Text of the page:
All Saints’ Diaz leading Pellissippi soccer team

She’s ‘grateful for the opportunity’ as she becomes the first head coach for the new college program

By Dan McWilliams

Mariana Diaz Lopez of All Saints Parish in Knoxville is making an impact in local sports as the first women’s soccer head coach at Pellissippi State Community College as the school launches an athletics program this fall.

Ms. Diaz played Division II soccer at Lincoln Memorial University and was a five-year captain there. She most recently served as an assistant women’s soccer coach at LMU and graduated with a master’s degree in business administration in May.

She describes her selection as the Pellissippi coach as a “blessing.”

“I am very grateful for the opportunity to lead and design this program and to have the support of our administration,” she said. “This project is going to elevate and diversify the collegiate experience for all student athletes in our community. I am so excited for the future, and I am so motivated to work day to day to construct an empowering and elevating culture for our student athletes.”

Pellissippi State announced last November that it is adding competitive athletics. The school also has men’s soccer, women’s volleyball, men’s golf, and men’s and women’s cross country and half-marathon teams.

“Mariana is an exciting coach with experience in NCAA Division II soccer,” said Pellissippi State athletics director Brock Evans. “She will bring a passionate and distinctive brand of soccer to the pitch. Mariana has a great proficiency in coaching the technical side of the game, and she will be able to develop a high-level technical team with a drive to compete at the highest level.”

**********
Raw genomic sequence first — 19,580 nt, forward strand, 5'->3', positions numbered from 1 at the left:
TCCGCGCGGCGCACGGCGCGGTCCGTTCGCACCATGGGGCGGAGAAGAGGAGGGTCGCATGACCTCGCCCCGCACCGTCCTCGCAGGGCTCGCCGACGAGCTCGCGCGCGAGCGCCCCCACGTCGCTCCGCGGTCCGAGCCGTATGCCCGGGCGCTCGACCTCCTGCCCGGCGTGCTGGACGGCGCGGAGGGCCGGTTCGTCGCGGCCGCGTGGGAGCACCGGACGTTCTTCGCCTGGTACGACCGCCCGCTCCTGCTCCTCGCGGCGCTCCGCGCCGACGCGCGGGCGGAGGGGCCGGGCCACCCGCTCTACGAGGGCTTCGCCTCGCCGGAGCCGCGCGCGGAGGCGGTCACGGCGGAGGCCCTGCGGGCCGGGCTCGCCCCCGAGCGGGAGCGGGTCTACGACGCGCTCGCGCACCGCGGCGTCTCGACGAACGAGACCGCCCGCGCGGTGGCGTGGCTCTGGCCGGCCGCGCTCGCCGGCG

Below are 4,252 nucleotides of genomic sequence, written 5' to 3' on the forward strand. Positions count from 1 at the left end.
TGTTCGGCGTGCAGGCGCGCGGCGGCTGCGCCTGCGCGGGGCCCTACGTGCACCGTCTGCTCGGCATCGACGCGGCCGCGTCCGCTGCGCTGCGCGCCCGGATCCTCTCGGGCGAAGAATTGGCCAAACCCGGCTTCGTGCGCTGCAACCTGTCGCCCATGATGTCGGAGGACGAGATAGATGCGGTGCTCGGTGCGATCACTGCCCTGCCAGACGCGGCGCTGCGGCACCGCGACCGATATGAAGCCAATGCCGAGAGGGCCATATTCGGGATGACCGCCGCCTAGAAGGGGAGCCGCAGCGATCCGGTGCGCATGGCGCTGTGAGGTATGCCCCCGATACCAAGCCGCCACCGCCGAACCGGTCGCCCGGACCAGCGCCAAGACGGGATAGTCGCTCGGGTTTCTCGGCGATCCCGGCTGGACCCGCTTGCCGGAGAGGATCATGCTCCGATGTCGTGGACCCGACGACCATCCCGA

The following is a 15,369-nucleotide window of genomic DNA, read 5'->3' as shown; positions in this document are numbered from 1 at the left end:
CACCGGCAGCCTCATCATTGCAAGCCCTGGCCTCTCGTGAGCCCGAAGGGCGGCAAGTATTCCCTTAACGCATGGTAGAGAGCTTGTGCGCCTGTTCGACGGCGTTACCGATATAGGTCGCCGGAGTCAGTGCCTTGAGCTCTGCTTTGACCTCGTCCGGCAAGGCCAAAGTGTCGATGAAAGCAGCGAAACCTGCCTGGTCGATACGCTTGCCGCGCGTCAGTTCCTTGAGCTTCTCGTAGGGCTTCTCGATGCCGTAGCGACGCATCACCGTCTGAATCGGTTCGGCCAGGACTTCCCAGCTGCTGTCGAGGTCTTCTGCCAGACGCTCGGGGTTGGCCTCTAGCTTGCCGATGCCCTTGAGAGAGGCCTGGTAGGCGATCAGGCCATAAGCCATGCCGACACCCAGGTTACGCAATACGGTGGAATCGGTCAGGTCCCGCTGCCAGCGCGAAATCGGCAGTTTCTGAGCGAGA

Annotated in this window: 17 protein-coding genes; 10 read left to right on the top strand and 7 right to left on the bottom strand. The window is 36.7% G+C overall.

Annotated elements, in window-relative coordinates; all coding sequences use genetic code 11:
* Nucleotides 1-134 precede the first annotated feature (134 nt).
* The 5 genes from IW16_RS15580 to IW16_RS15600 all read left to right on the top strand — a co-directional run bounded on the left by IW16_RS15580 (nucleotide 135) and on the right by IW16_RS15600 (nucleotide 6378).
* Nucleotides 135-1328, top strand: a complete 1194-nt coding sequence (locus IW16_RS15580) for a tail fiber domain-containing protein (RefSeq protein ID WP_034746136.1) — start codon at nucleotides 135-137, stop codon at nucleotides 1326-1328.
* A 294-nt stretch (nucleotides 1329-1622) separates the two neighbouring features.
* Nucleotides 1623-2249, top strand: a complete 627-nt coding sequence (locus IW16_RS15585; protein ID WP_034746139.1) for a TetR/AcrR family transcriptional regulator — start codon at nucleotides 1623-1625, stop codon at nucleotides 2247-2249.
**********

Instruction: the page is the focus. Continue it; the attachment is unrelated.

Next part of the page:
Pellissippi was accepted into the National Junior College Athletic Association in October 2022.

“I think as a JUCO program we have the responsibility to help develop our student athletes at the individual level in a holistic approach,” Ms. Diaz said. “This means creating an environment where the individual is challenged to be the best version of themselves in the classroom, field, weight room, and in the community, to be able to propel them to their next steps in their career. I believe that this is the school’s mission as well, so being able to adopt those core principles to how I want to evolve our program just goes hand in hand.”

Her first Panthers team has 23 players on the roster with “a bit of diversity on the squad,” Ms. Diaz said.

“We are made up of mostly local Knoxville players. Some are Mexican American. We have a player from South Korea and three players from California,” she said. “I am from Mexico, and I am fortunate to have a handful who speak Spanish, which elevates the mix. We are very happy with the direction of the program and the buy-in from our players. We are growing day to day. The girls have embraced themselves and this opportunity.”

In a recent Pellissippi State news release, Ms. Diaz said she is “looking for kids with great character who want to embrace the opportunity to start at Pellissippi State, who see this as a time of growth and are ready to work hard.”

“Good people—it’s the key to success,” she said. “Being in an environment with people who have desire and accountability will create grit and a strong team. This opportunity and this program will embrace character.”

Ms. Diaz is a lifelong soccer player who grew up in Knoxville and in 2017 graduated from Halls High School, where she played for the Lady Red Devils soccer team for two years. At age 15, she spent time at Dave Goldschmitt’s Inter Futbol Academy.

“I am very passionate. I think that’s something that the girls saw from day one. I love the game. I love the dynamic of teamwork,” she said. “Dave Goldschmitt is my mentor, my coach. He lit that fire in me to pursue this passion to the level that I did. And I have never looked back.”